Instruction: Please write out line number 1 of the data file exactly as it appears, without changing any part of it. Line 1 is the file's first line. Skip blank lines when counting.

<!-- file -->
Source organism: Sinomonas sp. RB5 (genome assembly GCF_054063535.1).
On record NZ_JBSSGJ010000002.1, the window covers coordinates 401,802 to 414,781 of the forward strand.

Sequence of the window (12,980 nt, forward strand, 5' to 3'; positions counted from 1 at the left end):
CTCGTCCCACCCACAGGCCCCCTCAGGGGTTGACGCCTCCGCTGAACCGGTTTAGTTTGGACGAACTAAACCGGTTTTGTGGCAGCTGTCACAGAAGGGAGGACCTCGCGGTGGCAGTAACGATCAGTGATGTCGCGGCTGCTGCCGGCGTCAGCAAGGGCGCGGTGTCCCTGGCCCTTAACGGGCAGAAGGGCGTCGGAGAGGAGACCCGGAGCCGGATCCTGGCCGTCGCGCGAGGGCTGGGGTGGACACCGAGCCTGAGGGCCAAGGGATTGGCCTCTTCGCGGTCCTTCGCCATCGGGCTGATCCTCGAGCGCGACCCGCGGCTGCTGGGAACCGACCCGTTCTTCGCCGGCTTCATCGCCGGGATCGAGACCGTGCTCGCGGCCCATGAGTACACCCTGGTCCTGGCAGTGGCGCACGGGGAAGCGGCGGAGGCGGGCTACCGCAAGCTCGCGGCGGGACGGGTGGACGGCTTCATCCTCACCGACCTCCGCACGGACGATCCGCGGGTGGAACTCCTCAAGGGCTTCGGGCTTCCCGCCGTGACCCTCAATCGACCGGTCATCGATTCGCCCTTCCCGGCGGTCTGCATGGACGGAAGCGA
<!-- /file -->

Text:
Source organism: Sinomonas sp. RB5 (genome assembly GCF_054063535.1).